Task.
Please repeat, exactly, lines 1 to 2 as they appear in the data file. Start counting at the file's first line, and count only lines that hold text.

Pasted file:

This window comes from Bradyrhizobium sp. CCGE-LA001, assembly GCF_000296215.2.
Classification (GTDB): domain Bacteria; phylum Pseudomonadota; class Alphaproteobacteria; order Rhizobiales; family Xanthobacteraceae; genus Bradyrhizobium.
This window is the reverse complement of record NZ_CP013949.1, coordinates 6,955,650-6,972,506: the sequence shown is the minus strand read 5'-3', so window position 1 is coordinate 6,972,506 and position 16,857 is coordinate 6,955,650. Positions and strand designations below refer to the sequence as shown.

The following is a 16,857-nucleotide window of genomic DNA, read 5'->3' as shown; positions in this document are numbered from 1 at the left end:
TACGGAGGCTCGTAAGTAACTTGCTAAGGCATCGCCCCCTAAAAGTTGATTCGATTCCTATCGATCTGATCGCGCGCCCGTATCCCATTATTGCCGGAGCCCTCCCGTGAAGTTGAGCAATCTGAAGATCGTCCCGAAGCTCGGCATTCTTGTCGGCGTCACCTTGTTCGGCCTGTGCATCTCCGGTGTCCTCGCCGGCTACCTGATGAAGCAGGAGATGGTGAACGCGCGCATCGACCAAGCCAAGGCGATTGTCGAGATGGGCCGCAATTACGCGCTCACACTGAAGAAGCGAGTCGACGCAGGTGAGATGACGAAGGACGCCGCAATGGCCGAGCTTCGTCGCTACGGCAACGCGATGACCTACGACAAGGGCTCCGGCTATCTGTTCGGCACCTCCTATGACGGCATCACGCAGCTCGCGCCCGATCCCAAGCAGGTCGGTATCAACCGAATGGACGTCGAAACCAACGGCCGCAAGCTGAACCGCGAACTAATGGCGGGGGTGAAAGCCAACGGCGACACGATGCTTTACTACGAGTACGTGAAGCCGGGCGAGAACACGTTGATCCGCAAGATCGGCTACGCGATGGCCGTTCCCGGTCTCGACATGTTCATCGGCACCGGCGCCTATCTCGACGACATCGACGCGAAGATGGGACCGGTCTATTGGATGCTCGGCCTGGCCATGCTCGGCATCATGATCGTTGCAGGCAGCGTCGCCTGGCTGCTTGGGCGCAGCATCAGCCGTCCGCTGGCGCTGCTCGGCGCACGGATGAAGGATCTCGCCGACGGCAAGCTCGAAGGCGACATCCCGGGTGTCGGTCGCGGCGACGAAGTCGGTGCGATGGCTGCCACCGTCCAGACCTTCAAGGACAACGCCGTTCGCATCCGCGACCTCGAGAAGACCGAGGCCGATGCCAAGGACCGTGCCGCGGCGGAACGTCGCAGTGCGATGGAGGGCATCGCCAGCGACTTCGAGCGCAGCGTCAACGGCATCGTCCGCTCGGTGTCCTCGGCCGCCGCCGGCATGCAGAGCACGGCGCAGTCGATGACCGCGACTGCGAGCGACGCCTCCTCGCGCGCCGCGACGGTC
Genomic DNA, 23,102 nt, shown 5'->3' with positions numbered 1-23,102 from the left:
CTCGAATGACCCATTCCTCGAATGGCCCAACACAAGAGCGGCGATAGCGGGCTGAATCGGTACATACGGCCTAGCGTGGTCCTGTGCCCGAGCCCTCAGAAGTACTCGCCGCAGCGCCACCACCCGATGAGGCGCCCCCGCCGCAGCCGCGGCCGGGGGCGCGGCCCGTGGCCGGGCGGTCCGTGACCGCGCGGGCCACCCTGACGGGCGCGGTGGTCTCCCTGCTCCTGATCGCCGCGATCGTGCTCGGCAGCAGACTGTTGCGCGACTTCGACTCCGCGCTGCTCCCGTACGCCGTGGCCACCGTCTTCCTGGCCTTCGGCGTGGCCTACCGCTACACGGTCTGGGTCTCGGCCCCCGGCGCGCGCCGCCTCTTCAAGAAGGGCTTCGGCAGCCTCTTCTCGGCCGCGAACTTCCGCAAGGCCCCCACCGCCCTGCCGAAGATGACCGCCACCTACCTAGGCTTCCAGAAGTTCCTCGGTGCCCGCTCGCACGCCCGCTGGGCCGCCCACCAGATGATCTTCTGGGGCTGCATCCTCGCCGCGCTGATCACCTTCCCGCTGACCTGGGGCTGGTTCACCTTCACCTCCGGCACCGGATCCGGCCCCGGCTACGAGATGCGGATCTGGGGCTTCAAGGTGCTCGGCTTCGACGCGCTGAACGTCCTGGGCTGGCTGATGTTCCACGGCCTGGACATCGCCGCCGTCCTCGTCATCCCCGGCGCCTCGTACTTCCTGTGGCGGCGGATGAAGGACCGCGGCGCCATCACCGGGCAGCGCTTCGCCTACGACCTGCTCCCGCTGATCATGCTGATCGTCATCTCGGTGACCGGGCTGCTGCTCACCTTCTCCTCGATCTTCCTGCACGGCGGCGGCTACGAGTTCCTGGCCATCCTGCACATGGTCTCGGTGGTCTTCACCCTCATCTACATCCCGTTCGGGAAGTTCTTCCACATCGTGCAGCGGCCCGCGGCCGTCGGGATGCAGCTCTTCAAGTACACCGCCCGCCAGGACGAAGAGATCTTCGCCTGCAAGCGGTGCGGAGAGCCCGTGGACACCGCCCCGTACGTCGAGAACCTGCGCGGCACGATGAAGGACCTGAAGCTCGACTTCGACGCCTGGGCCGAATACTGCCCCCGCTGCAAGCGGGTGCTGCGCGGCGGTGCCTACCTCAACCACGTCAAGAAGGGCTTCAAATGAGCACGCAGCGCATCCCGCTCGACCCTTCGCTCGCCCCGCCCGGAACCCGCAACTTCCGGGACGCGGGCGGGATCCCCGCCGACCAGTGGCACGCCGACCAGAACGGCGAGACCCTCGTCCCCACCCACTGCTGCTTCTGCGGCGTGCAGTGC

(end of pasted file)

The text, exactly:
This window comes from Bradyrhizobium sp. CCGE-LA001, assembly GCF_000296215.2.
Classification (GTDB): domain Bacteria; phylum Pseudomonadota; class Alphaproteobacteria; order Rhizobiales; family Xanthobacteraceae; genus Bradyrhizobium.